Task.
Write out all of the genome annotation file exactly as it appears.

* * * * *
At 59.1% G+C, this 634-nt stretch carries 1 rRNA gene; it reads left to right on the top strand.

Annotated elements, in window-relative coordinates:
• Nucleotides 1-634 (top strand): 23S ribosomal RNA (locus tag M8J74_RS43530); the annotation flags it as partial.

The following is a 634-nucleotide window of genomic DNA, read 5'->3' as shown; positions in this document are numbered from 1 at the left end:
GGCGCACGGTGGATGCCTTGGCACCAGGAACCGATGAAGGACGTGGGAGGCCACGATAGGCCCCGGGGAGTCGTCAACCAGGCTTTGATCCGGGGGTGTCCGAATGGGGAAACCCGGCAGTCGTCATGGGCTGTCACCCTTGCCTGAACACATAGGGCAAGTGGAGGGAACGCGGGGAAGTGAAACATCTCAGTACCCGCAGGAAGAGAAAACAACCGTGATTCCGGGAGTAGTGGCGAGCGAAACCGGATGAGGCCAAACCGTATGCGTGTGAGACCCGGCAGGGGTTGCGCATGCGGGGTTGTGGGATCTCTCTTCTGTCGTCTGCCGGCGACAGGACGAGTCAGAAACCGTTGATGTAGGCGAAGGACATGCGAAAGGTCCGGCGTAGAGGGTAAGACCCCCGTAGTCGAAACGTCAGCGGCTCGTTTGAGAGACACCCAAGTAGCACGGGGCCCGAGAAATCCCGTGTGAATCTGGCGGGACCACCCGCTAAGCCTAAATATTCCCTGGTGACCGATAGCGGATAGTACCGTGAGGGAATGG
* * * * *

At 59.1% G+C, this 634-nt stretch carries 1 rRNA gene; it reads left to right on the top strand.

Annotated elements, in window-relative coordinates:
• Nucleotides 1-634 (top strand): 23S ribosomal RNA (locus tag M8J74_RS43530); the annotation flags it as partial.

The following is a 634-nucleotide window of genomic DNA, read 5'->3' as shown; positions in this document are numbered from 1 at the left end:
GGCGCACGGTGGATGCCTTGGCACCAGGAACCGATGAAGGACGTGGGAGGCCACGATAGGCCCCGGGGAGTCGTCAACCAGGCTTTGATCCGGGGGTGTCCGAATGGGGAAACCCGGCAGTCGTCATGGGCTGTCACCCTTGCCTGAACACATAGGGCAAGTGGAGGGAACGCGGGGAAGTGAAACATCTCAGTACCCGCAGGAAGAGAAAACAACCGTGATTCCGGGAGTAGTGGCGAGCGAAACCGGATGAGGCCAAACCGTATGCGTGTGAGACCCGGCAGGGGTTGCGCATGCGGGGTTGTGGGATCTCTCTTCTGTCGTCTGCCGGCGACAGGACGAGTCAGAAACCGTTGATGTAGGCGAAGGACATGCGAAAGGTCCGGCGTAGAGGGTAAGACCCCCGTAGTCGAAACGTCAGCGGCTCGTTTGAGAGACACCCAAGTAGCACGGGGCCCGAGAAATCCCGTGTGAATCTGGCGGGACCACCCGCTAAGCCTAAATATTCCCTGGTGACCGATAGCGGATAGTACCGTGAGGGAATGG